Environment—Netherlands—Q&A guide
Environment—Netherlands—Q&A guide

The following Environment practice note provides comprehensive and up to date legal information covering:

  • Environment—Netherlands—Q&A guide
  • 1. What are the main statutes and regulations relating to the environment?
  • 2. Is there a system of integrated control of pollution?
  • 3. What are the main characteristics of the rules applicable to soil pollution?
  • 4. What types of waste are regulated and how?
  • 5. What are the main features of the rules governing air emissions?
  • 6. How are fresh water and seawater, and their associated land, protected?
  • 7. What are the main features of the rules protecting natural spaces and landscapes?
  • 8. What are the main features of the rules protecting flora and fauna species?
  • 9. What are the main features of the rules governing noise, odours and vibrations?
  • More...

This Practice Note contains a jurisdiction-specific Q&A guide to environment in Netherlands published as part of the Lexology Getting the Deal Through series by Law Business Research (published: September 2020).

Authors: Van der Feltz attorneys—Willem Bosma; Pauline van Aardenne; Delila Fejzović; Ronald Olivier; Marc Houweling

1. What are the main statutes and regulations relating to the environment?

The main statutes and regulations relating to the environment are:

  1. the Environmental Management Act;

  2. the Environmental Permitting General Provisions Act;

  3. the Living Environment Law Decree;

  4. the Activities (Environmental Management) Decree;

  5. the Spatial Planning Act;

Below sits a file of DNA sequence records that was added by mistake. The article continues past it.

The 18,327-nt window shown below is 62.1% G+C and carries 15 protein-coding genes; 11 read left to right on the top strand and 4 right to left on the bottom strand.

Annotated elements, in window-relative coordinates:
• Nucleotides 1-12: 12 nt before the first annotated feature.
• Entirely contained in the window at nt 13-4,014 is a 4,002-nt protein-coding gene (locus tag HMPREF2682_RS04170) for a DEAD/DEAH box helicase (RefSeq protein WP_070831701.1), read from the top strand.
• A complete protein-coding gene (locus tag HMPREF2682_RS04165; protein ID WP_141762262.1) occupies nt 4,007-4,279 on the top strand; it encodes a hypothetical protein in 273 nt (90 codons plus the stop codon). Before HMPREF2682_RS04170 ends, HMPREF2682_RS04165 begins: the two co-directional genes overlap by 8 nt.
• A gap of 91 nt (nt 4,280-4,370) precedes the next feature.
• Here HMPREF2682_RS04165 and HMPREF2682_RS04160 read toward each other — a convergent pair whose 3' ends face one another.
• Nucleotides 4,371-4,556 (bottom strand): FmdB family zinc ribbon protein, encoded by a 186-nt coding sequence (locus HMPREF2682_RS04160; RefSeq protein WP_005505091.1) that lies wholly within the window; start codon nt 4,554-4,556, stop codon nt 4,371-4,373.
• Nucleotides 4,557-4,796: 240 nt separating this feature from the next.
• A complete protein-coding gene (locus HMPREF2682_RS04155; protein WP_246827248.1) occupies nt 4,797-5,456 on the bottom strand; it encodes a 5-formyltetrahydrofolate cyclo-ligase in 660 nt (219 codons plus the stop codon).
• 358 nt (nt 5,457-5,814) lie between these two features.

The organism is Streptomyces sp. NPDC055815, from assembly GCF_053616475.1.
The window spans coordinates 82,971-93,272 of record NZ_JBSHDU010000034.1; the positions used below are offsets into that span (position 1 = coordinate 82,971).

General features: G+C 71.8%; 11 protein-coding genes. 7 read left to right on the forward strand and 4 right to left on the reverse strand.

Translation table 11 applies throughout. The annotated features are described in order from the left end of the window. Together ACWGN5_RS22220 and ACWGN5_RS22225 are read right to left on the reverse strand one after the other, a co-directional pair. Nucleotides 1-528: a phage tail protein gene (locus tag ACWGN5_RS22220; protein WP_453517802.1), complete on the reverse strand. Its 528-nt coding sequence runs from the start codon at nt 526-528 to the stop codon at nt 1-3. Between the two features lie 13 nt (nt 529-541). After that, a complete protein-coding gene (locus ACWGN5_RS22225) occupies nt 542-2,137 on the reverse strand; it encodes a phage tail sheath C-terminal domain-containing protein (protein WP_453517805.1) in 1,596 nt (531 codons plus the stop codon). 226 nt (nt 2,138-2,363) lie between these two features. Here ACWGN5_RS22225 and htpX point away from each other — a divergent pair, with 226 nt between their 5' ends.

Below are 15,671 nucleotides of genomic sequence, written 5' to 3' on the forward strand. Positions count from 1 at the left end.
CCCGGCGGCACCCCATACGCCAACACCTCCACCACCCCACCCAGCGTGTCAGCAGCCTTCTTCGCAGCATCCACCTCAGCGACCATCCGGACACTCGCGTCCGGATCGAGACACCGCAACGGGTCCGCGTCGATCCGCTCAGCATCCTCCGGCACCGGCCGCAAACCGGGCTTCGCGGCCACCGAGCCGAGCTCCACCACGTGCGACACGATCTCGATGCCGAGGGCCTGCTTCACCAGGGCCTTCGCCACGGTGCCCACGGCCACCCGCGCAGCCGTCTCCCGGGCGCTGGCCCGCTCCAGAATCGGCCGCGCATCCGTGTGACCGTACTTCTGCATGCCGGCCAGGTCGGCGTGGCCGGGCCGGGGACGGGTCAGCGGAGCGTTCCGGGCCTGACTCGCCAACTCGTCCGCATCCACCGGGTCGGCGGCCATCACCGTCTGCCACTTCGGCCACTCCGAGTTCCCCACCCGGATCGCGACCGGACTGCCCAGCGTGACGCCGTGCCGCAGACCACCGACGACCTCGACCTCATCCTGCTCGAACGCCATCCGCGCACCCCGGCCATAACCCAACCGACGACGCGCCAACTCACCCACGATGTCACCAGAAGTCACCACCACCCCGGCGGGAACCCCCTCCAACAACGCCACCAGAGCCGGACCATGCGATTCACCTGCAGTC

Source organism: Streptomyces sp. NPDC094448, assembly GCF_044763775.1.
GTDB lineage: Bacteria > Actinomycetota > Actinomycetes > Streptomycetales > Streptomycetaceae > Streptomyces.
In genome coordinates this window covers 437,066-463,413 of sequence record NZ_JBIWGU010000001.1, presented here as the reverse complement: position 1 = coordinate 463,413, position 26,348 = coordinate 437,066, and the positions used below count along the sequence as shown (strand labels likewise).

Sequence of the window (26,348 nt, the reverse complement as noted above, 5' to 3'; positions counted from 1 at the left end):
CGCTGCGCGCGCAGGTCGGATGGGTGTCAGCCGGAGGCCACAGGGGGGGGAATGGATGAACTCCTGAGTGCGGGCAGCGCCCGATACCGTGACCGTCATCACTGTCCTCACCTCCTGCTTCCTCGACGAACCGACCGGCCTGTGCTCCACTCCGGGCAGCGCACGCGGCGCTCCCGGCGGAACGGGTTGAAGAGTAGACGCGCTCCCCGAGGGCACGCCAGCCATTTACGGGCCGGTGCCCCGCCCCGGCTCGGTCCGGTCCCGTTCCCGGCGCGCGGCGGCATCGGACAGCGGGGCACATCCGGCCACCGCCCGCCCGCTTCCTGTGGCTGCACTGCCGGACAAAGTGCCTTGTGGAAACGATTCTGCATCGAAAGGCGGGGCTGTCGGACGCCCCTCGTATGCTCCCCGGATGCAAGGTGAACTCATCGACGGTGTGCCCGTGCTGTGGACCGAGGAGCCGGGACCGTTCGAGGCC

6. the Nature Conservation Act;

  7. the Major Accidents (Risks) Decree;

  8. the Soil Protection Act;

  9. the Water Act;

  10. the Noise Abatement Act; and

  11. the Nature Conservation Act.

2. Is there a system of integrated control of pollution?

Under the Industrial Emissions Directive 2010/75/EU (implemented in the Environmental Management Act and the Activities Decree), companies containing integrated pollution prevention and control (IPPC) installations must have an environmental permit that complies with the Best Available Techniques (BAT) (as included in BAT conclusions and European and national BAT reference documents).

3. What are the main characteristics of the rules applicable to soil pollution?

Under the Soil Protection Act, soil pollution that was caused before 1987 only has to be remediated if the competent authorities have stated that the pollution is serious and urgent remediation is necessary. Functional remediation is the standard.

Soil pollution caused after 1987

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